The final few weeks of the first trimester of pregnancy can be a time filled with worry. Women can have symptoms such a bleeding or cramping that may suggest an early pregnancy loss, but cannot know for sure without an ultrasound. In the final few weeks of a pregnancy, questions can arise about baby’s position, which necessitates an ultrasound to confirm the fetal position. Wait times for these ultrasounds can sometimes be several days at least, and in the interim, the family experiences tremendous anxiety and stress as they anticipate a diagnosis which may change their course of care.
Dr. Jennifer Tranmer and Dr. Alicia Power wanted to create the opportunity for outpatient ultrasounds during these two crucial periods at their clinic, Grow Health, which provides maternity care to 20% of Victoria’s population, rather than have to funnel these patients through Island Health’s busy ultrasound facilities. They sought a grant from the South Island Medical Staff Association to bring together key stakeholders to discuss existing barriers, brainstorm solutions, and develop protocols for improved care.
Drawing on expertise from Dr. Kim MacDonald, maternal fetal medicine specialist who works in the Antenatal Assessment Unit (AAU), the group convened a series of training sessions on basic ultrasound techniques, both for assessing fetal heart rate at 10-12 weeks and for fetal position at 36-40 weeks (Dr. MacDonald was compensated for his time while physician attendees attended without compensation). They then formed smaller working groups to develop protocols for how to manage a suspected fetal demise, how to manage a breech position, how to document these issues in the patient’s chart, and how to coordinate with the AAU to confirm diagnoses if necessary. They liaised closely with The Vancouver Island Woman’s Clinic which has been funded through Island Health to provide management of unplanned pregnancies and miscarriages.
All of these initiatives make it easier and less stressful for patients to resolve pregnancy loss without having to sit in the emergency room waiting for a spot to free up on the surgical slate. Likewise, for patients needing to confirm a breech position, they can do so without having to attend multiple appointments with various specialists and Island Ultrasound. If Dr. Power, Dr. Tranmer or their colleagues are able to confirm a breech position or detect a fetal heartbeat, they are able to save Island Health an ultrasound spot, and an unnecessary specialist appointment (in regards to breech).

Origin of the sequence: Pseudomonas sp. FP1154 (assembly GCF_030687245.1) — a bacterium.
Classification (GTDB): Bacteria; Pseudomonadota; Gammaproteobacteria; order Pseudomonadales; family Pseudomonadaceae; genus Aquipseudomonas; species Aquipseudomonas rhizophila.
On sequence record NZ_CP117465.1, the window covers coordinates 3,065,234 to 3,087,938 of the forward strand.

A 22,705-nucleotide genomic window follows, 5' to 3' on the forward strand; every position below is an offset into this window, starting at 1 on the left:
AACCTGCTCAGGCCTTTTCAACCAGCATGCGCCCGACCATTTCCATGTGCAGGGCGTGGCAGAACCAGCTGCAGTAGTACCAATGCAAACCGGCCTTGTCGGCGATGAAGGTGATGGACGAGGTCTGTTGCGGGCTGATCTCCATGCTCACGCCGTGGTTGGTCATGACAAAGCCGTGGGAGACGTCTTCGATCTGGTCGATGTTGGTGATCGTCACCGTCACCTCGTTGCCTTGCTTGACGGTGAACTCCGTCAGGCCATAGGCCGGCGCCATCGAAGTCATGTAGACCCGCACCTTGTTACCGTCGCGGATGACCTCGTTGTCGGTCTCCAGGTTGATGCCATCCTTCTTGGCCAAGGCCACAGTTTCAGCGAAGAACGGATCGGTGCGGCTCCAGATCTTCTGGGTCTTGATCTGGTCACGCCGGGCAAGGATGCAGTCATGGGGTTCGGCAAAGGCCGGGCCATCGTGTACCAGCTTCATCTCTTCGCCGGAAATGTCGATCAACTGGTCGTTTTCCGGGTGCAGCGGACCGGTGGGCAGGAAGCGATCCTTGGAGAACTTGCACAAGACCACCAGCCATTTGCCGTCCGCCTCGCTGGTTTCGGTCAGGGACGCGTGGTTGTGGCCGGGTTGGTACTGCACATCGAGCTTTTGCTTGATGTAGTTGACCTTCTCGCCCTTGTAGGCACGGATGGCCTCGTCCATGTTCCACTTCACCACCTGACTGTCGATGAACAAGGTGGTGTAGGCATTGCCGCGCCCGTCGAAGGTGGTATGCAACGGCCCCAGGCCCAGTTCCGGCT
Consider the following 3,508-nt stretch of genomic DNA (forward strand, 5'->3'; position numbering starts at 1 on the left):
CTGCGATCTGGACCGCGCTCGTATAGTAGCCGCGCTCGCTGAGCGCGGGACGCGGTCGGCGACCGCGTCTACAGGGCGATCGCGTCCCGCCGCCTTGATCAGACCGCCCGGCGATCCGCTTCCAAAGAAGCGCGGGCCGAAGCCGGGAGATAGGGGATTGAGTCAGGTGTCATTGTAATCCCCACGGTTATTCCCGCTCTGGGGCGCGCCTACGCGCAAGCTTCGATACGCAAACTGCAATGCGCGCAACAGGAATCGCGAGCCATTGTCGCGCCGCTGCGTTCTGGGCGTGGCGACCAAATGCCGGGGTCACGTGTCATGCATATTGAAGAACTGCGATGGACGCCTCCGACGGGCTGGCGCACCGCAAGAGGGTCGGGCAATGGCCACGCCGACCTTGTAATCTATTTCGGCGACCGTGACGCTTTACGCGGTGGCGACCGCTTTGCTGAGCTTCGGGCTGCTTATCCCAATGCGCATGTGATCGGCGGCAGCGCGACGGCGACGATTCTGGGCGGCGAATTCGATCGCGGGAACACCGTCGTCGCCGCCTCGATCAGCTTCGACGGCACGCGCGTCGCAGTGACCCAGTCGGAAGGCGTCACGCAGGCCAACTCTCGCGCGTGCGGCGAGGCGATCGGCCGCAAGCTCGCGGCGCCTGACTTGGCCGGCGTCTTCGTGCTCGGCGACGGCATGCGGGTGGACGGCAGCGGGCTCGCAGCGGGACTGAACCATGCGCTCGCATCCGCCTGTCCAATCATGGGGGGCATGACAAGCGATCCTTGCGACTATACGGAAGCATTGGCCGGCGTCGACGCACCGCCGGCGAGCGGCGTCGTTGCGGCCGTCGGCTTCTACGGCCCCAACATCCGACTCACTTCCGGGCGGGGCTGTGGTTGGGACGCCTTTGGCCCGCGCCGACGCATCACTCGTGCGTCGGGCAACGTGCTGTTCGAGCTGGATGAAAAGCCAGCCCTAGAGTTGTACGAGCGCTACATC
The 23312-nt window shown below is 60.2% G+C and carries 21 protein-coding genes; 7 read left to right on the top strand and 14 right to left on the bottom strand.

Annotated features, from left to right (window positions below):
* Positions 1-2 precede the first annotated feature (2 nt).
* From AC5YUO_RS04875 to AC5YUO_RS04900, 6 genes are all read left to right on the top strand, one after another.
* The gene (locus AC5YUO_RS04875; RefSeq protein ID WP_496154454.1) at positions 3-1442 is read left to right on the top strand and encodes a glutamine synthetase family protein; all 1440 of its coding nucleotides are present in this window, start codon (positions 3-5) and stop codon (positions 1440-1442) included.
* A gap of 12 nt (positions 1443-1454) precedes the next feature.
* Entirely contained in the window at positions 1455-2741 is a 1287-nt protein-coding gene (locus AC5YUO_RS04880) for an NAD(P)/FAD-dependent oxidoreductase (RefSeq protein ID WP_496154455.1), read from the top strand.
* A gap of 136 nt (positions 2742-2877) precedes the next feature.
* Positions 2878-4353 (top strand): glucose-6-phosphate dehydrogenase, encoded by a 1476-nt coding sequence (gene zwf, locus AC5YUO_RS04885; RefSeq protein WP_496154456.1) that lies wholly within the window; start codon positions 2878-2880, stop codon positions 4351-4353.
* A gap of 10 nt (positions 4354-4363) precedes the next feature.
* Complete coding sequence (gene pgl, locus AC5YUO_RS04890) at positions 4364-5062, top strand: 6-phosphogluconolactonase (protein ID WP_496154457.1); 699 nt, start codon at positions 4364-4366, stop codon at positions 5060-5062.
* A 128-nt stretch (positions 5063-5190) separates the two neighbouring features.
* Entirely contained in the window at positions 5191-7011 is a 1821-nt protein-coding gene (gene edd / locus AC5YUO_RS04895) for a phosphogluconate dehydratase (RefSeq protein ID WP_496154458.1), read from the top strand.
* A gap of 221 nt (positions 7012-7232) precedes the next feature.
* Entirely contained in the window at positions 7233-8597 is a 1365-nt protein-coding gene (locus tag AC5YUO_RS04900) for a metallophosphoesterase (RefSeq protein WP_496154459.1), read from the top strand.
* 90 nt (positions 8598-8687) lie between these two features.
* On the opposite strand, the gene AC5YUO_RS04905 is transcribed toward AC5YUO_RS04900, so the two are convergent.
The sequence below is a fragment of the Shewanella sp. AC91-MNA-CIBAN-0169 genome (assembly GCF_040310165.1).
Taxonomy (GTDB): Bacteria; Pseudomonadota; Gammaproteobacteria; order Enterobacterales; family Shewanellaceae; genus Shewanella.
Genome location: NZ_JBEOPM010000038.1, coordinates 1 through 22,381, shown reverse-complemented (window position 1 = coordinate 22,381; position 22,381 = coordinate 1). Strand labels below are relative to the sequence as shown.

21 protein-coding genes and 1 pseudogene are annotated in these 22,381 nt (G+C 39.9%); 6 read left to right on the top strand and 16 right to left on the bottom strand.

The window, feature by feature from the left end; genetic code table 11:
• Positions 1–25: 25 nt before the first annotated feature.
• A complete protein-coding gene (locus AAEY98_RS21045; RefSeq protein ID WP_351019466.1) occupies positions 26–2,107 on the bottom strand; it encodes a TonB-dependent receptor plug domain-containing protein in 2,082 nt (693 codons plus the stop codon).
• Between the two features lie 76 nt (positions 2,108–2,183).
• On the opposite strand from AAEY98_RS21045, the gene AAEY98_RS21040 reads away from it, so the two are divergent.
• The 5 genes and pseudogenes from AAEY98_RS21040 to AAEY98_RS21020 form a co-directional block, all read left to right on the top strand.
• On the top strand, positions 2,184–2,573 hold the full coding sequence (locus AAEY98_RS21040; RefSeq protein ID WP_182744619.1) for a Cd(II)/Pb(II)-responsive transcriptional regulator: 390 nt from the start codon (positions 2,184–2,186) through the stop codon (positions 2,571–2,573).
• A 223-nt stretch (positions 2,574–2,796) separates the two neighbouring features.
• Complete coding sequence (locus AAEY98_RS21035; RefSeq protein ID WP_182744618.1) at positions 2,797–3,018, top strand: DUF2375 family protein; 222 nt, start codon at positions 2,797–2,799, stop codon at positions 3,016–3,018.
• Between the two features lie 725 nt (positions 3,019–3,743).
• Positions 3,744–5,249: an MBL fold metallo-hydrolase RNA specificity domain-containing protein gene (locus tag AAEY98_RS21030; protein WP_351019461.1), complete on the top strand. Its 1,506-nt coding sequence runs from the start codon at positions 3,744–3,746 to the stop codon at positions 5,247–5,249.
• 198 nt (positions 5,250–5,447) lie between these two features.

In streamlining the process of administering perinatal ultrasounds in their clinic, the group estimates they have saved Island Health the cost and time associated with 5-10 ultrasounds per month. This has not only freed up time slots for ultrasounds needed for other patients, it has immeasurably improved the management of first trimester losses and term trimester queri breech management for patients. Speaking about the importance of providing this service for patients, Dr. Power stated, “By affording us the opportunity to train and provide this care for pregnant women in our clinic, not only are we improving their care and decreasing the tremendous anxiety in some women, but we are also decreasing unnecessary use of a valuable resource in our community. It also increases care providers skill and job satisfaction”.
Though there is currently no additional funding provided for performing these procedures, Dr. Power believes that she and her colleagues do it because it results in significantly better patient care. In the future, they would like to offer the use of the ultrasound machine and their designated space to other GPs and midwives keen to connect their patients with a more streamlined pathway for care. In the meantime, Dr. Power is liaising with Corilee Watters, Manager of Medical Imaging Quality and Operations for Geo 3 to provide insight into improving communication with patients experiencing first trimester pregnancy loss.
We thank this group for their hard work in improving access to prenatal ultrasound services and wish them all the best in the next steps of this project!
I would like to know what is Geo 3 (“…Dr. Power is liaising with Corilee Watters, Manager of Medical Imaging Quality and Operations for Geo 3 to provide insight into improving communication…)
Bienvenue! Our Health Authority, Island Health, is divided into four geographies (or ‘Geo’s) as outlined here: https://www.islandhealth.ca/your-region Hope this helps!